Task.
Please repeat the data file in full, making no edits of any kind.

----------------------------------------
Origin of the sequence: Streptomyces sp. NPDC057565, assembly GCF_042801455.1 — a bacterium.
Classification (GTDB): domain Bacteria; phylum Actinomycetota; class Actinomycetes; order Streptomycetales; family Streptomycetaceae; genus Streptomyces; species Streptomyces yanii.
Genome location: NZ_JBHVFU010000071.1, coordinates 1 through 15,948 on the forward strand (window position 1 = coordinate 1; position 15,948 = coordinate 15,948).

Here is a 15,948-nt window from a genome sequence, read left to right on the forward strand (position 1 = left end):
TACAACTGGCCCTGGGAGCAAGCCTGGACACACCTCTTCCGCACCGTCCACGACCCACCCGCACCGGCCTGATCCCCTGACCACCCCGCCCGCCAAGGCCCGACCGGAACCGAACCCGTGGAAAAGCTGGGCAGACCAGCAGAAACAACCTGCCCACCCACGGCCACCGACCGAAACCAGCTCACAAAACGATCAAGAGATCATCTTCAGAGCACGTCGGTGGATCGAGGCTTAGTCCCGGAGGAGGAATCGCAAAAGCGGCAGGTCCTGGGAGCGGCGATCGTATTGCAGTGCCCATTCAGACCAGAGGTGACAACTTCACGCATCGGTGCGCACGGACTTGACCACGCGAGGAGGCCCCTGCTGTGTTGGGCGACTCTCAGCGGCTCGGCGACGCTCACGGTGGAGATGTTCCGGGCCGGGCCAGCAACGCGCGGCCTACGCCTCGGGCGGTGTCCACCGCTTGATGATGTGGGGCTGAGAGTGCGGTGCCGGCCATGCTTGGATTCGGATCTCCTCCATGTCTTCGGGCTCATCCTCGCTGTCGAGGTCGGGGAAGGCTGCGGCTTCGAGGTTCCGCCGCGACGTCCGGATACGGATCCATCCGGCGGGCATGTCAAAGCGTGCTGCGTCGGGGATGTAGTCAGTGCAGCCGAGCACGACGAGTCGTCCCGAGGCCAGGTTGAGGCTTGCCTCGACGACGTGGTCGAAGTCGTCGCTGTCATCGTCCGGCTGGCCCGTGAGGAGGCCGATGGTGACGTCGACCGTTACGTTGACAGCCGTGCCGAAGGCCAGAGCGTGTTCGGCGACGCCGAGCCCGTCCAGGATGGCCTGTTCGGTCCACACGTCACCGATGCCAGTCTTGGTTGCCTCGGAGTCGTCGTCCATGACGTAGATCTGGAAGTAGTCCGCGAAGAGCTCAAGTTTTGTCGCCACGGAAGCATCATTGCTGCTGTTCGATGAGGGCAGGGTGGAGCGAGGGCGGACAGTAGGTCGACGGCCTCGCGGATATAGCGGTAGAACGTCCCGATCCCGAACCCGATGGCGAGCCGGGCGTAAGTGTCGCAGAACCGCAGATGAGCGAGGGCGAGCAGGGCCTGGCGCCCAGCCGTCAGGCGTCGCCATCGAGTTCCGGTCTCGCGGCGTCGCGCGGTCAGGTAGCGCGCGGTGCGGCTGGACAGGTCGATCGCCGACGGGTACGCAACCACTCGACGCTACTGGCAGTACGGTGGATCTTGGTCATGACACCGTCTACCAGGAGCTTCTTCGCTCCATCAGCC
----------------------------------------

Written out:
Origin of the sequence: Streptomyces sp. NPDC057565, assembly GCF_042801455.1 — a bacterium.
Classification (GTDB): domain Bacteria; phylum Actinomycetota; class Actinomycetes; order Streptomycetales; family Streptomycetaceae; genus Streptomyces; species Streptomyces yanii.
Genome location: NZ_JBHVFU010000071.1, coordinates 1 through 15,948 on the forward strand (window position 1 = coordinate 1; position 15,948 = coordinate 15,948).

Here is a 15,948-nt window from a genome sequence, read left to right on the forward strand (position 1 = left end):
TACAACTGGCCCTGGGAGCAAGCCTGGACACACCTCTTCCGCACCGTCCACGACCCACCCGCACCGGCCTGATCCCCTGACCACCCCGCCCGCCAAGGCCCGACCGGAACCGAACCCGTGGAAAAGCTGGGCAGACCAGCAGAAACAACCTGCCCACCCACGGCCACCGACCGAAACCAGCTCACAAAACGATCAAGAGATCATCTTCAGAGCACGTCGGTGGATCGAGGCTTAGTCCCGGAGGAGGAATCGCAAAAGCGGCAGGTCCTGGGAGCGGCGATCGTATTGCAGTGCCCATTCAGACCAGAGGTGACAACTTCACGCATCGGTGCGCACGGACTTGACCACGCGAGGAGGCCCCTGCTGTGTTGGGCGACTCTCAGCGGCTCGGCGACGCTCACGGTGGAGATGTTCCGGGCCGGGCCAGCAACGCGCGGCCTACGCCTCGGGCGGTGTCCACCGCTTGATGATGTGGGGCTGAGAGTGCGGTGCCGGCCATGCTTGGATTCGGATCTCCTCCATGTCTTCGGGCTCATCCTCGCTGTCGAGGTCGGGGAAGGCTGCGGCTTCGAGGTTCCGCCGCGACGTCCGGATACGGATCCATCCGGCGGGCATGTCAAAGCGTGCTGCGTCGGGGATGTAGTCAGTGCAGCCGAGCACGACGAGTCGTCCCGAGGCCAGGTTGAGGCTTGCCTCGACGACGTGGTCGAAGTCGTCGCTGTCATCGTCCGGCTGGCCCGTGAGGAGGCCGATGGTGACGTCGACCGTTACGTTGACAGCCGTGCCGAAGGCCAGAGCGTGTTCGGCGACGCCGAGCCCGTCCAGGATGGCCTGTTCGGTCCACACGTCACCGATGCCAGTCTTGGTTGCCTCGGAGTCGTCGTCCATGACGTAGATCTGGAAGTAGTCCGCGAAGAGCTCAAGTTTTGTCGCCACGGAAGCATCATTGCTGCTGTTCGATGAGGGCAGGGTGGAGCGAGGGCGGACAGTAGGTCGACGGCCTCGCGGATATAGCGGTAGAACGTCCCGATCCCGAACCCGATGGCGAGCCGGGCGTAAGTGTCGCAGAACCGCAGATGAGCGAGGGCGAGCAGGGCCTGGCGCCCAGCCGTCAGGCGTCGCCATCGAGTTCCGGTCTCGCGGCGTCGCGCGGTCAGGTAGCGCGCGGTGCGGCTGGACAGGTCGATCGCCGACGGGTACGCAACCACTCGACGCTACTGGCAGTACGGTGGATCTTGGTCATGACACCGTCTACCAGGAGCTTCTTCGCTCCATCAGCC